inside sources print logo
Get up to date Delaware Valley news in your inbox

Thanksgiving Quiz: Turkey Day 1923

Thanksgiving is marked by tradition. And yet the way we celebrate has changed over the past century. What’s different today from 100 years ago, Thanksgiving 1923? Find out with this short, fun quiz.

1. This year, Thanksgiving is on November 23. What was the date in 1923?

A: November 14

B: November 22

C: November 23

D: November 29

Answer: D. The fourth Thursday in November wasn’t the established date for the federal holiday until 1941. Before that, each president chose the date and issued a Thanksgiving proclamation. President Calvin Coolidge picked the fifth Thursday in November 1923.

2. Americans will pay an average of $1.71 per pound for their Thanksgiving turkey this year. How much did they pay 100 years ago?

A: 23 cents a pound

B: 45 cents a pound

C: 56 cents a pound

D: 99 cents a pound

Answer: B. While 45 cents may sound cheap, turkey was far more costly a century ago. Adjusted for inflation, that 45 cents is equal to $8.10 today. By comparison, in 1923, a gallon of milk cost 35 cents; a new Chevrolet Roadster $570; and a large four-bedroom house $7,000.

3. Then, as now, sports were an important part of Thanksgiving Day festivities. What was the most popular sporting event on Thanksgiving Day in 1923?

A: Hockey matches

B: Football games

C: Boxing matches

D: Bicycle races

Answer: B. High school games began being played on Thanksgiving Day in the 1890s. By 1923, the NFL had a busy card on Nov. 29. The biggest game was the Chicago Bears 3-0 victory over the Chicago (now Arizona) Cardinals. Other games that day: Canton Bulldogs 28, Toledo Maroons 0; Green Bay Packers 19, Hammond Pros 0; and Milwaukee Badgers 16, Racine Legion 0. (All four games were shutouts!)

4. Thanksgiving in 2023 is now considered the official start of the holiday season, with Santa Claus appearing at the end of parades and Yuletide lights glowing that night. What was considered the optimal time for putting up Christmas decorations in 1923?

A. Thanksgiving week

B: Thanksgiving Day

C: The day after Thanksgiving

D: December

Answer: D. It was considered poor taste to hang decorations in November. In fact, a Christmas tradition that commenced that same year was held much later in the season than it is today. President Coolidge flipped the switch, lighting the first National Christmas Tree at 5 p.m. on December 24, 1923. (It will be held Nov. 30 this year.)

5. What time did the legendary Macy’s Thanksgiving Day Parade through the streets of New York City begin in 1923?

A: 10 a.m.

B: Noon

C: 1 p.m.

D: 3 p.m.

Answer: This is a trick question. The Macy’s Thanksgiving Day Parade didn’t begin until 1924. Philadelphia’s Thanksgiving Day Parade, launched in 1920, is the nation’s oldest.

6. This side dish makes the occasional cameo appearance on our Thanksgiving tables today, but it was a staple of many holiday menus in 1923.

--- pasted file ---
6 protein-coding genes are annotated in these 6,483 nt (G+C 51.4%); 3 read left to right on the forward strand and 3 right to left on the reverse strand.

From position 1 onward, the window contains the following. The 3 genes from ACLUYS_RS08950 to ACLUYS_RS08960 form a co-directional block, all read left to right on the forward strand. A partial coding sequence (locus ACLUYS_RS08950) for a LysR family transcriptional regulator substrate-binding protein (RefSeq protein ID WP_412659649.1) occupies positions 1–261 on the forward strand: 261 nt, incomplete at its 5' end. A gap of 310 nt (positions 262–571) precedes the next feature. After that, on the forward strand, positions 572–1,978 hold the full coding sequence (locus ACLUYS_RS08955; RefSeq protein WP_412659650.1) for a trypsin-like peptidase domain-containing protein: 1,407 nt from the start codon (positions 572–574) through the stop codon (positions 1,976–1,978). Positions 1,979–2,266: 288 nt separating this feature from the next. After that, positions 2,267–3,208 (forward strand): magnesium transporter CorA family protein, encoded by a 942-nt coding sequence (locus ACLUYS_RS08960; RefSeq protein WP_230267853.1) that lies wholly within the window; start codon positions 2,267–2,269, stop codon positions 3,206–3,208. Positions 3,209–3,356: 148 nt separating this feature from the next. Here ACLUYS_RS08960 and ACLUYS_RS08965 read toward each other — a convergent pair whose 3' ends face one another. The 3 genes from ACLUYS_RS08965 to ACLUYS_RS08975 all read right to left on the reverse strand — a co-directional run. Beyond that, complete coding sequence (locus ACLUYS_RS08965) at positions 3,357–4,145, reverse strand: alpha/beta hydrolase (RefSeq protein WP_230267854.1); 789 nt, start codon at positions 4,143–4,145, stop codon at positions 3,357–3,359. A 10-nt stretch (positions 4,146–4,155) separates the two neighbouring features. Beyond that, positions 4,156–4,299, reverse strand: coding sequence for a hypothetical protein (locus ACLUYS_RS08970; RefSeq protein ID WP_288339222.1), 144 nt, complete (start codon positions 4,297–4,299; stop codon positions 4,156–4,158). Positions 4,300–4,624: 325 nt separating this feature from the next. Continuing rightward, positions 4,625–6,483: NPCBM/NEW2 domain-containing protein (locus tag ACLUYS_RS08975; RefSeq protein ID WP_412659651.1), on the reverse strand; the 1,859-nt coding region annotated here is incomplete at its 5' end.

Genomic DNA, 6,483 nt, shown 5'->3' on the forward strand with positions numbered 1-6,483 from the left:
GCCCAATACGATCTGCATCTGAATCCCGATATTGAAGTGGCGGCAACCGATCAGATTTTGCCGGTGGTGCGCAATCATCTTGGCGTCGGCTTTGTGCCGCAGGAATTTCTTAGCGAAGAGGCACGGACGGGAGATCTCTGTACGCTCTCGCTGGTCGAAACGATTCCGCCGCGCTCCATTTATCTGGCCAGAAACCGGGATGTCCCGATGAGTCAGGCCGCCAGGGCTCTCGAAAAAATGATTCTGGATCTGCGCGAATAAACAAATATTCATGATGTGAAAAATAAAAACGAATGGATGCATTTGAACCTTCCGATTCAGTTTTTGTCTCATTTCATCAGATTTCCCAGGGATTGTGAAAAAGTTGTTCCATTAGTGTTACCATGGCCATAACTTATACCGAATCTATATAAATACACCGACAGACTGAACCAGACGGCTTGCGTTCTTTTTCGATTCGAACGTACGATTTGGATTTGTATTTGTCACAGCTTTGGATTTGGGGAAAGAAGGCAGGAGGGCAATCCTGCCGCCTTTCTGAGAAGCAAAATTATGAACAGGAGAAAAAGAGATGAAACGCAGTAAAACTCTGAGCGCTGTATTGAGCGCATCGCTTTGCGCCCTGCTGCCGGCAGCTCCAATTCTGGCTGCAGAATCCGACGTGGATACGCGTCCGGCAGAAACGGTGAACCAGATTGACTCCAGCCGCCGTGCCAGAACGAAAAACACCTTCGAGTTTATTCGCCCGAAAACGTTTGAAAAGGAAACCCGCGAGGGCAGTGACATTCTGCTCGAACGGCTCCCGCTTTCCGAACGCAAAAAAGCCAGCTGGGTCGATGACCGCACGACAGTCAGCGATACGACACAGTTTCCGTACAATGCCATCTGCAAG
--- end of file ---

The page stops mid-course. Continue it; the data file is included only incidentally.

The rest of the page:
A: Coconut

B: Venison

C: Oysters

D: Cabbage

Answer: C. Starting in the 19th century, Americans were crazy for oysters, particularly around the holidays. They appeared in stews, dressings, and (of course) on the half shell. Even in the Midwest, barrels of oysters were sent from the coast by rail in time for the Thanksgiving feast.

A Quiz for Memorial Day: Presidents’ Fallen Family

The president may be America’s commander in chief, but over the years, many have experienced the same wartime wounds from losing family in battle as their fellow citizens. This Memorial Day weekend, test your knowledge of presidential relatives who made the ultimate sacrifice with this short, easy and fascinating quiz.


1. This president, who received the Medal of Honor posthumously for his own wartime gallantry, was deeply shaken by the loss of his son in World War I.

A. Grover Cleveland

B. William McKinley

C. Theodore Roosevelt

D. Calvin Coolidge

Answer: C.  Quentin Roosevelt, 20, was shot down in aerial combat over France on Bastille Day (July 14) 1918. Roosevelt’s youngest son, he was the only child of a president ever killed in battle.


2. This future president lost two brothers in America’s war for independence.

A. Martin Van Buren

B.  Andrew Jackson

C.  John Adams

D.  John Quincy Adams

Answer: B.  Hugh Jackson died of heat exhaustion after the 1779 Battle of Stono Ferry near Charleston, South Carolina. Robert Jackson died of smallpox after being released from a British prison camp.


3. This president lost several in-laws who died fighting the cause he led.

A. Abraham Lincoln

B. Ulysses S. Grant

C. James Garfield

D. Benjamin Harrison

Answer: A. While Lincoln’s wife, Mary, was devoted to the Union, her younger half-brothers fought for the Confederacy. Two (Alexander and Samuel Todd) were killed. After her half-sister’s husband Brig. Gen. Ben Hardin Helm was killed at Chickamauga, both Lincolns were criticized for Emilie Helm staying with them in the White House.